The ApolloBVM was worked on March by students at Rice's Brown School of Engineering's Oshman Engineering Design Kitchen, or OEDK. The open-source plans were shared online so that those in need could have access to the life-saving technology. Since its upload, the ApolloBVM design has been downloaded by almost 3,000 registered participants in 115 countries.

"The COVID-19 pandemic pushed staff, students and clinical partners to complete a novel design for the ApolloBVM in the weeks following the initial local cases," says Maria Oden, a teaching professor of bioengineering at Rice and director of the OEDK, in the press release. "We are thrilled that the device has received FDA Emergency Use Authorization."

While development began in 2018 with a Houston emergency physician, Rohith Malya, Houston manufacturer Stewart & Stevenson Healthcare Technologies LLC, a subsidiary of Kirby Corporation that licensed ApolloBVM in April, has worked with the team to further manufacture the device into what it is today.

An enhanced version of the bag valve mask-based ventilator designed by Rice University engineers has won federal approval as an emergency resuscitator for use during the COVID-19 pandemic. Photo courtesy of Stewart & Stevenson

The Rice team worked out of OEDK throughout the spring and Stewart & Stevenson joined to support the effort along with manufacturing plants in Oklahoma City and Houston.

"The FDA authorization represents an important milestone achievement for the Apollo ABVM program," says Joe Reniers, president of Kirby Distribution and Services, in the release. "We can now commence manufacturing and distribution of this low-cost device to the front lines, providing health care professionals with a sturdy and portable ventilation device for patients during the COVID-19 pandemic."

Reniers continues, "It is a testimony to the flexibility of our people and our manufacturing facilities that we are able to readily utilize operations to support COVID-19 related need."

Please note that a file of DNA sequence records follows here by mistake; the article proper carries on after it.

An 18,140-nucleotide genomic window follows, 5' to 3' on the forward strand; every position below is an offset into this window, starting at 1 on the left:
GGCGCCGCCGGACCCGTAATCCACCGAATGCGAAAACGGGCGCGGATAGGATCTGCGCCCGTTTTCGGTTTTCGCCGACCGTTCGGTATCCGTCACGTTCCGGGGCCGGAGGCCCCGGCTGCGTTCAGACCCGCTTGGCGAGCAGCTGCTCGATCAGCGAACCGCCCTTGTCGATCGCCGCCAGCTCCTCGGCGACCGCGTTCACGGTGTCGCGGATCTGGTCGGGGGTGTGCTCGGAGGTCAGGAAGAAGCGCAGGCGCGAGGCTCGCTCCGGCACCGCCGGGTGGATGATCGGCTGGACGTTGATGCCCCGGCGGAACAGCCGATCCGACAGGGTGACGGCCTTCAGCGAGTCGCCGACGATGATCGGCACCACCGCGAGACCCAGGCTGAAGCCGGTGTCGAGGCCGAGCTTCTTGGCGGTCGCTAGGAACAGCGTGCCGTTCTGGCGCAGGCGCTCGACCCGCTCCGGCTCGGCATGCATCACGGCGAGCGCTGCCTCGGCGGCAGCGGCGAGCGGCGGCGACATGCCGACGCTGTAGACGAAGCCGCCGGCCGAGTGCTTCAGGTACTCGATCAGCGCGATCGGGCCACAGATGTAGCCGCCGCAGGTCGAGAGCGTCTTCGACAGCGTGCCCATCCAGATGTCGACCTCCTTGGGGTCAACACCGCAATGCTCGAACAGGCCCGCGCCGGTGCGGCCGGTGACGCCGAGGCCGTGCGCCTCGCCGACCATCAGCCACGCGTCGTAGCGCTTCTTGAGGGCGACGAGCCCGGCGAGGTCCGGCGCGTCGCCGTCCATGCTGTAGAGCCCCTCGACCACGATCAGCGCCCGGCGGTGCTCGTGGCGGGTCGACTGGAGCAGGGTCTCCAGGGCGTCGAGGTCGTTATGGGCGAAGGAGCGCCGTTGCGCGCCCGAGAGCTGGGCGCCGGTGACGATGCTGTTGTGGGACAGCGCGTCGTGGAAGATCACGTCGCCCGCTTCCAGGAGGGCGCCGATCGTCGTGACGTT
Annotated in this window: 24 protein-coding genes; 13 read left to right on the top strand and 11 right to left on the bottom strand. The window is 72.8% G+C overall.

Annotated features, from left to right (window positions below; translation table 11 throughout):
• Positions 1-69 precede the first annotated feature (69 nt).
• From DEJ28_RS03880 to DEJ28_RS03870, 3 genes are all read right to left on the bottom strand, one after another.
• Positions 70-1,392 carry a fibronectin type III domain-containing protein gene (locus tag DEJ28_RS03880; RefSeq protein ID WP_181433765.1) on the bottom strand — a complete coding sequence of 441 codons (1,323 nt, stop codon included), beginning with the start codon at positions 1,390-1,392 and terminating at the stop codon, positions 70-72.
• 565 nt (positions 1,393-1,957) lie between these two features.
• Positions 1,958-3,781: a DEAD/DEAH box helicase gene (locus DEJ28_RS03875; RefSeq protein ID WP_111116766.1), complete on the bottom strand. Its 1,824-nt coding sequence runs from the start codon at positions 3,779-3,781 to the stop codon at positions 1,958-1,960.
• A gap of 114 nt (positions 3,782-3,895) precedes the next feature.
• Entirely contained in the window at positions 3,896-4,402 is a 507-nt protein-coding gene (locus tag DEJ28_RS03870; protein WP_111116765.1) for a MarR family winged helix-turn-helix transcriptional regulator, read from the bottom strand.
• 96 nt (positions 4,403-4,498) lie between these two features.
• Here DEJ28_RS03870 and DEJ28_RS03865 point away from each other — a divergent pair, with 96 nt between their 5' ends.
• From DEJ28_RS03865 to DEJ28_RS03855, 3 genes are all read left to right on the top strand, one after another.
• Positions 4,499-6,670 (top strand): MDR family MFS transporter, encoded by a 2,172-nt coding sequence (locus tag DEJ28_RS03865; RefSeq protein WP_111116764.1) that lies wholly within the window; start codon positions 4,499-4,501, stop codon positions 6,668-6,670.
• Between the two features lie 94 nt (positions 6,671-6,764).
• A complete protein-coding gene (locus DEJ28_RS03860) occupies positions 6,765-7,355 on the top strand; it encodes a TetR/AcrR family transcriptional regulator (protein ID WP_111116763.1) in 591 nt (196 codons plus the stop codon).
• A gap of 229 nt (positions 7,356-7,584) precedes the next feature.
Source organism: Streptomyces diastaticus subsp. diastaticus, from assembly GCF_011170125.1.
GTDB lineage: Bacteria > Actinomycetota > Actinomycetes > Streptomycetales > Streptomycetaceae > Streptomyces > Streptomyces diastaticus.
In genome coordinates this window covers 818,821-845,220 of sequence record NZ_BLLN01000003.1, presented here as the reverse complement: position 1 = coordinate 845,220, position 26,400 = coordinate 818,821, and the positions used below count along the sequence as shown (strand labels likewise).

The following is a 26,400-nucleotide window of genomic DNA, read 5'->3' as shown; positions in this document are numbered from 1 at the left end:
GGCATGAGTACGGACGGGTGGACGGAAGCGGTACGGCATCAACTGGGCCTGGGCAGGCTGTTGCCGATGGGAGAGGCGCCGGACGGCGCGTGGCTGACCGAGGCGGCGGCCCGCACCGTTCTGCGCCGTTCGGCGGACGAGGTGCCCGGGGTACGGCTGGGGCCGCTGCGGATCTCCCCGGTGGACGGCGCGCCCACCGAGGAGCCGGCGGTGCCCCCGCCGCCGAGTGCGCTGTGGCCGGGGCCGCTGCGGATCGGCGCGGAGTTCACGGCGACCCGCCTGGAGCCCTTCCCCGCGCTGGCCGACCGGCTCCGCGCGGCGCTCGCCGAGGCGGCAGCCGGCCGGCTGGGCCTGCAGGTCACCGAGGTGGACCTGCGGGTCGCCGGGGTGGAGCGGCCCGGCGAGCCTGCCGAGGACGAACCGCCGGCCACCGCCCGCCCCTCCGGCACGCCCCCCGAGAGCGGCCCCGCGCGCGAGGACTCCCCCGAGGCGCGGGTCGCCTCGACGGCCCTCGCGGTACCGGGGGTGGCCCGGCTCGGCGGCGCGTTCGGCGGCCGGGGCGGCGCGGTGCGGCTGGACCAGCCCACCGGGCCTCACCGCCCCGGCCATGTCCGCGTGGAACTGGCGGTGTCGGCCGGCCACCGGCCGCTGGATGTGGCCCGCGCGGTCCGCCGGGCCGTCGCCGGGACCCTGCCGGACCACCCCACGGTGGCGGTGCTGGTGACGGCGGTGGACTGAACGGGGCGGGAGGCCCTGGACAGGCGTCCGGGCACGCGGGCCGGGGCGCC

The device's name was selected as a tribute to Rice's history with NASA and President John F. Kennedy's now-famous speech kicking off the nation's efforts to go to the moon. It's meaningful to Matthew Wettergreen, one of the members of the design team.

"When a crisis hits, we use our skills to contribute solutions," Wettergreen previously told CultureMap. "If you can help, you should, and I'm proud that we're responding to the call."

Nonprofit arts event in Houston pivots to virtual experience

the show must go on

As summer rolls on and Houston adapts to the new normal of the COVID-19 pandemic, myriad arts organizations are pivoting, morphing their in-person events into virtual experiences.

One such event is the 49-year-old, annual Bayou City Arts Festival, which has just announced that it has reimagined its outdoor event originally scheduled for October 10-11 this year. Due to the cancelation of the event because of coronavirus concerns, all 2020 festival tickets will be honored at Bayou City Art Festival events in 2021, according to organizers.

In place of an in-person festival in 2020, a Bayou City Art Virtual Experience will take place the week of October 5-11. The event will feature an art auction, virtual performances, art projects for kids with Bayou City Art Festival nonprofit partners, creative activities with Bayou City Art Festival sponsors and more, according to a press release.

"The decision to convert our Bayou City Art Festival Downtown to a virtual experience was difficult, but the health and safety of our community and our festival family is our top priority," says Kelly Batterson, executive director of the Art Colony Association.

Organizers have also announced that a fundraising campaign dubbed Save Our Art - One Passion. One Purpose. One Community, in partnership with the City of Houston to support the arts and the festival's local nonprofit partners.

Interested parties can donate by sending a text SaveOurArt to 243725, donating via our website and Facebook page, or by participating in the many upcoming fundraising events.

Festival fans can stay up to date via Facebook, Twitter, and Instagram.

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This article originally appeared on CultureMap.